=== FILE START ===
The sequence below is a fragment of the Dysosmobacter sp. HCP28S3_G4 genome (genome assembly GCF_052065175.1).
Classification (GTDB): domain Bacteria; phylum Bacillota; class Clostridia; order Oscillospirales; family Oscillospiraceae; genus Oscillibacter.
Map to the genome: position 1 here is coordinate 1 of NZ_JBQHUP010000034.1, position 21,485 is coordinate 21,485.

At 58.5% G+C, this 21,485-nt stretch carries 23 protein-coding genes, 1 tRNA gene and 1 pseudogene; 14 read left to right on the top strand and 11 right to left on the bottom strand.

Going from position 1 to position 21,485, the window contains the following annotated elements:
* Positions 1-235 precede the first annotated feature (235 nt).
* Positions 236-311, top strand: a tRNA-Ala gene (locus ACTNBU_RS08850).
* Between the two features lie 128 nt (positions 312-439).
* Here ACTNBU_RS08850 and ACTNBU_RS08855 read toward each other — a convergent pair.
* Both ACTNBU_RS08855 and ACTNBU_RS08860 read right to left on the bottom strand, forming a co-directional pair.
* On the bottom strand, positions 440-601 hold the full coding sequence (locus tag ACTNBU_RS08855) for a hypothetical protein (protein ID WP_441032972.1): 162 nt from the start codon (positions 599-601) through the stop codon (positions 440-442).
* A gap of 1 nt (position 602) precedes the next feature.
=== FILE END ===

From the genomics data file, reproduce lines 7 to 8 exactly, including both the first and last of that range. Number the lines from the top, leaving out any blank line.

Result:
* Positions 236-311, top strand: a tRNA-Ala gene (locus ACTNBU_RS08850).
* Between the two features lie 128 nt (positions 312-439).